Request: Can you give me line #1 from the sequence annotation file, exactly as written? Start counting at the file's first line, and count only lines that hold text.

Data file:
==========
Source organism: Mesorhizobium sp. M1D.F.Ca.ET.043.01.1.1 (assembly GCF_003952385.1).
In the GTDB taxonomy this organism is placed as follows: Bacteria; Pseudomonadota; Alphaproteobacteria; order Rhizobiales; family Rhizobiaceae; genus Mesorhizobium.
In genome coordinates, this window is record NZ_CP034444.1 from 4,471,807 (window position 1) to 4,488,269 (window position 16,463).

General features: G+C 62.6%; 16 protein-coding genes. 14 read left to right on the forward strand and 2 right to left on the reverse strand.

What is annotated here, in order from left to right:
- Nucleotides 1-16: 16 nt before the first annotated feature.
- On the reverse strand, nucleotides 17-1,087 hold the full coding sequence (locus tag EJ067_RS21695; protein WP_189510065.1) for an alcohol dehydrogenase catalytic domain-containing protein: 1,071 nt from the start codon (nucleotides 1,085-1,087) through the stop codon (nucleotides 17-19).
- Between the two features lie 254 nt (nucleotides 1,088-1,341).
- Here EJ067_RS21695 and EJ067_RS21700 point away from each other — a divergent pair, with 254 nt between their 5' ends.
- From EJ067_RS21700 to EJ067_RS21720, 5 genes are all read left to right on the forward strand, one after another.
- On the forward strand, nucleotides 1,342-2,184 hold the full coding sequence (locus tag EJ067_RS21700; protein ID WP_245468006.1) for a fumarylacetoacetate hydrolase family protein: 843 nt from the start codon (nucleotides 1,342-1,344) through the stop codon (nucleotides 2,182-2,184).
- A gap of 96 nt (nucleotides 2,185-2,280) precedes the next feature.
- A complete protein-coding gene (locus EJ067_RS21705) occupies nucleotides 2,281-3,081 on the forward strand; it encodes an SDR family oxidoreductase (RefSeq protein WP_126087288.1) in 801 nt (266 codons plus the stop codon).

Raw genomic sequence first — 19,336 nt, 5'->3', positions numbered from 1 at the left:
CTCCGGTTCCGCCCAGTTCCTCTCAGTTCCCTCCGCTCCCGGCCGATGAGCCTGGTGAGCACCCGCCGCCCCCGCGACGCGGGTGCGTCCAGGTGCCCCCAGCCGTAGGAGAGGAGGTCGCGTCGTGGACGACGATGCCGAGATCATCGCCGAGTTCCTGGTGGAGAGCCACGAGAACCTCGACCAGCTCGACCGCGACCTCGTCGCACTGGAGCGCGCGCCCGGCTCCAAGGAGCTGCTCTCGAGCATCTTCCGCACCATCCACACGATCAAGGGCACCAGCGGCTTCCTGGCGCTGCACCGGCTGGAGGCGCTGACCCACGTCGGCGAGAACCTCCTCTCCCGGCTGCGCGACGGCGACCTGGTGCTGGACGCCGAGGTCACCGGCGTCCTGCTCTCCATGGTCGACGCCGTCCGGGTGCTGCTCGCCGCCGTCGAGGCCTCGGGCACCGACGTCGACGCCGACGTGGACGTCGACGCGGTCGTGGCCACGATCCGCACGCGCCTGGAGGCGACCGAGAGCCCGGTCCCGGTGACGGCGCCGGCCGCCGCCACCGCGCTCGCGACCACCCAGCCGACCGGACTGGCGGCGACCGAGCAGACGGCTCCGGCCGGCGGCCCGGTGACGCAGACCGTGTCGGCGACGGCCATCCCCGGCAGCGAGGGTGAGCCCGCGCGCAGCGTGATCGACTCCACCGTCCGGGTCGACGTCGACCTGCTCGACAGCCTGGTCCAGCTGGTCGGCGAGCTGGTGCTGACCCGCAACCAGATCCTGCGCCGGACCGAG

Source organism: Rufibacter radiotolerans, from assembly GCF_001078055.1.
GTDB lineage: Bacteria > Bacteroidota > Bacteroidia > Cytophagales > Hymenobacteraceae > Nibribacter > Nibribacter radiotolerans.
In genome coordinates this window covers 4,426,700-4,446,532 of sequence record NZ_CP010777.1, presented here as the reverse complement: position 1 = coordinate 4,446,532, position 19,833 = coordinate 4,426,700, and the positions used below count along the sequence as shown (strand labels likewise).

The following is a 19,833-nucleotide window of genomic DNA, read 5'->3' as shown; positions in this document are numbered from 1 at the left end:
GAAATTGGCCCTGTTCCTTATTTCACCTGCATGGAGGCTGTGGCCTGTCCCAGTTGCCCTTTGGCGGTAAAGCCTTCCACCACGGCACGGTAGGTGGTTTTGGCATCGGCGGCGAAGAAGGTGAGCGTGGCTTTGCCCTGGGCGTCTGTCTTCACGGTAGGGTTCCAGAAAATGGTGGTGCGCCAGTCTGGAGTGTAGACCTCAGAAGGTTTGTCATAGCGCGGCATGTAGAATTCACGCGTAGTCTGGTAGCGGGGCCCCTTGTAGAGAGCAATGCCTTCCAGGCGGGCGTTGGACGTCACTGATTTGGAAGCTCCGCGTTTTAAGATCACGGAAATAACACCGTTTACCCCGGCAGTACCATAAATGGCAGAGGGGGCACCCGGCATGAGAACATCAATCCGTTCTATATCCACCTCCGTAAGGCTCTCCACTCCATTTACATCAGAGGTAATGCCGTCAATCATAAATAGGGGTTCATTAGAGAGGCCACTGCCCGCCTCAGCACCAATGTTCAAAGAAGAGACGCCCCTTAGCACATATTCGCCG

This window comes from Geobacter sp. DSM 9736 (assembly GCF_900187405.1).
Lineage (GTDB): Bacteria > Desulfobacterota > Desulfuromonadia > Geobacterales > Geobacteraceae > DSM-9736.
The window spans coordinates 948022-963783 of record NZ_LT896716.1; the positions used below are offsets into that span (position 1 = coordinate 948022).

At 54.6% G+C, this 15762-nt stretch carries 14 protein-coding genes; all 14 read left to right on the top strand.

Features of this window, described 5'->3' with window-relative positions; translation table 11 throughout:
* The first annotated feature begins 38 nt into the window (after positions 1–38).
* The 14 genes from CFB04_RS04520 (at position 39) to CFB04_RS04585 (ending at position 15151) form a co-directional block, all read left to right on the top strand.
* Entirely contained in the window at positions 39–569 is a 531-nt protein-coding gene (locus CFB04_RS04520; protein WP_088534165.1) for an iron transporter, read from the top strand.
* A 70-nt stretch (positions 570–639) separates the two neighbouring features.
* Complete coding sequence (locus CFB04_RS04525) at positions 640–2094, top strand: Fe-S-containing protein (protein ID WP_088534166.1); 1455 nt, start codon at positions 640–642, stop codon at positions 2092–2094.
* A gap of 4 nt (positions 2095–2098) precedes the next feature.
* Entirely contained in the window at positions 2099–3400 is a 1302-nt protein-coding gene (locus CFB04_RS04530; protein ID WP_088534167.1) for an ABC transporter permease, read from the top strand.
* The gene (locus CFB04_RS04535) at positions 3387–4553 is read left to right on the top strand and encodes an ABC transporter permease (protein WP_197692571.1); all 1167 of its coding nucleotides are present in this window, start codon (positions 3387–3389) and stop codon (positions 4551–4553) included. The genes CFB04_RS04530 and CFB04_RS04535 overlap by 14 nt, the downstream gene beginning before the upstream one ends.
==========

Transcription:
Source organism: Mesorhizobium sp. M1D.F.Ca.ET.043.01.1.1 (assembly GCF_003952385.1).